Like so many conservative attacks, the crusade against ACORN has been highly exaggerated and even falsified to create a demonic image that bears little resemblance to the real organization. Working in the nation's poorest places, and hiring the people who live there, ACORN is not immune to the pathologies that can afflict institutions in those communities. As a large nonprofit handling many millions of dollars, it has suffered from mismanagement at the top as well — although there is nothing unique in that, either.

Yet ACORN's troubles should be considered in the context of a history of honorable service to the dispossessed and impoverished. No doubt it was fun to dupe a few morons into providing tax advice to a "pimp and ho," but what ACORN actually does, every day, is help struggling families with the Earned Income Tax Credit (whose benefits were expanded by both Ronald Reagan and Bill Clinton). And while the idea of getting housing assistance for a brothel was clever, what ACORN really does, every day, is help those same working families avoid foreclosure and stay in their homes.

Perhaps the congressional investigation now demanded by some Republican politicians would be a useful exercise, if conducted impartially. A fair investigation might begin to dispel some of the wild mythology promoted by right-wing media outlets. Among the most popular canards on the right, repeated constantly by conservative pundits and politicians, is that ACORN has been found guilty of engaging in deliberate voter fraud, using federal funds. In reality, ACORN has registered close to 2 million low-income citizens across the country over the past five years — a laudable record with a very low incidence of fraud of any kind.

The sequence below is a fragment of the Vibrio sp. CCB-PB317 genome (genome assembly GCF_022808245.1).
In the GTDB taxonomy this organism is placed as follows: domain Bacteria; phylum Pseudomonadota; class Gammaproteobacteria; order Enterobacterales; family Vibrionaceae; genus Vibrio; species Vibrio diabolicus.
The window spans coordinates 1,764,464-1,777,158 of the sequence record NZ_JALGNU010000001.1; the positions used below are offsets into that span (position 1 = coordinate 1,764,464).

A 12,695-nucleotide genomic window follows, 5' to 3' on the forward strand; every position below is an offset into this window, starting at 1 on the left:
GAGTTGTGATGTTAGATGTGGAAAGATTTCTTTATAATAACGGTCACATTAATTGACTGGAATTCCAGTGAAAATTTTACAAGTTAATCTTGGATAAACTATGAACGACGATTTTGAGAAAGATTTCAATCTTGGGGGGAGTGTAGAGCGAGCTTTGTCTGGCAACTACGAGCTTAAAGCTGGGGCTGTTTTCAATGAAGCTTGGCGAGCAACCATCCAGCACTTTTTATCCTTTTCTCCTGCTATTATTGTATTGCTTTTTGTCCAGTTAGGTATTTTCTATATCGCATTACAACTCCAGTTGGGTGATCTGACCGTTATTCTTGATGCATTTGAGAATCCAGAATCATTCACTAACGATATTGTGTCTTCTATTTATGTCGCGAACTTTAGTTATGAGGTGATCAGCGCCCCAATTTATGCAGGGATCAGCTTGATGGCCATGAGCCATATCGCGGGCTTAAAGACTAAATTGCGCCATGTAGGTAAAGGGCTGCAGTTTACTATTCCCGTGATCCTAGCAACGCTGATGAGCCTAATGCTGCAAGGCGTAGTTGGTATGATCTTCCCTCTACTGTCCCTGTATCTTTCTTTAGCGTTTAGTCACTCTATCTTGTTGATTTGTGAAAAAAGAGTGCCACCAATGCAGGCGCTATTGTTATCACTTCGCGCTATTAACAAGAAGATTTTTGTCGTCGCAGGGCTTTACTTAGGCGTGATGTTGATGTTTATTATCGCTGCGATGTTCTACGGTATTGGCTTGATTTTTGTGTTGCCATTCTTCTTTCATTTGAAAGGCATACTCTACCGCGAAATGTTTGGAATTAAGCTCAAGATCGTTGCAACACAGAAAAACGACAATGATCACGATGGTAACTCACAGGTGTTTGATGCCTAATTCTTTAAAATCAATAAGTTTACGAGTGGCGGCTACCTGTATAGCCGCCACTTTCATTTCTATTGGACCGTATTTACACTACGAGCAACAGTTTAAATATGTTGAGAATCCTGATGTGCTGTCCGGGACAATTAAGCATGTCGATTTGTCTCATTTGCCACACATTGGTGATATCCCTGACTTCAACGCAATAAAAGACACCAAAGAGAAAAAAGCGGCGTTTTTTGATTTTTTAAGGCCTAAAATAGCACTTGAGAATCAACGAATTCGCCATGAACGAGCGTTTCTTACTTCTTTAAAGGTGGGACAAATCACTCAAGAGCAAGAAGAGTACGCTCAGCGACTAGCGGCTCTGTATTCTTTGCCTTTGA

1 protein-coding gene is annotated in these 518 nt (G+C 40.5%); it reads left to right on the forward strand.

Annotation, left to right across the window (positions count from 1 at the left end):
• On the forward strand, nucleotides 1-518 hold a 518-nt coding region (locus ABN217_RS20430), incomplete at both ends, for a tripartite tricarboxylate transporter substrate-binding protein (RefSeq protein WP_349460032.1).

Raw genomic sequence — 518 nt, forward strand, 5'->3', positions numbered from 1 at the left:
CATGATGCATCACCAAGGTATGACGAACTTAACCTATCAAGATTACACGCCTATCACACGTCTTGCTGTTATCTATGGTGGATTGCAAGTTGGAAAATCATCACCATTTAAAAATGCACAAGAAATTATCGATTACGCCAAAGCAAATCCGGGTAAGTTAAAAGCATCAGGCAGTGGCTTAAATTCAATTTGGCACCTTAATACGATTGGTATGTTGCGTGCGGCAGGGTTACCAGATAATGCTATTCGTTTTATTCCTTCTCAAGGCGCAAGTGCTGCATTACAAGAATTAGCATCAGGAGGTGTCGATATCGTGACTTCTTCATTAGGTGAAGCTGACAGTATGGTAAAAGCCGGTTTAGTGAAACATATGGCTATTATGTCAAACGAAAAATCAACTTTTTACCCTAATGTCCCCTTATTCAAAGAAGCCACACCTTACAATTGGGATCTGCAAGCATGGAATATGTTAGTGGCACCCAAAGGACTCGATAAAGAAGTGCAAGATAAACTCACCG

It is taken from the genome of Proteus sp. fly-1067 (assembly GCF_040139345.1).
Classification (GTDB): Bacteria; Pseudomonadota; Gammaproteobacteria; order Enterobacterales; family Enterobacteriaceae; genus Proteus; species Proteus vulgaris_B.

Over the past several years, a handful of ACORN employees have admitted falsifying names and signatures on registration cards, in order to boost the pay they received. When ACORN officials discovered those cases, they informed the state authorities and turned in the miscreants. (That was why the Bush Justice Department's blatant attempt to smear ACORN with rushed, election-timed indictments became a national scandal for Republicans rather than Democrats.) The proportion of fraud is infinitesimal. For example, a half-dozen ACORN workers were charged with registration fraud or other election-related crimes in the 2004 election. They had completed fewer than two dozen false registrations — out of more than a million new voters registered by ACORN during that cycle. The mythology that suggests that thousands or even millions of illegal registrants voted is itself a fraud.

If only the Republicans who have worked up a frenzy over ACORN's alleged crimes were so indignant about real and damaging voter fraud — such as the amazing case of Young Political Majors, the firm that ran GOP registration efforts in California, Massachusetts, Florida, Arizona and elsewhere before the authorities in Orange County, Calif., busted its president, Mark Anthony Jacoby, and sent him to jail last year. He had built a lucrative partisan career by teaching his minions to deceive thousands of voters into registering as Republicans rather than Democrats, among other scams. Of course, the only on-air mention of the Young Political Majors scandal on Fox News was made by blogger Brad Friedman — and the national media, mainstream and conservative, generally ignored it. They were too busy generating "controversy" over ACORN.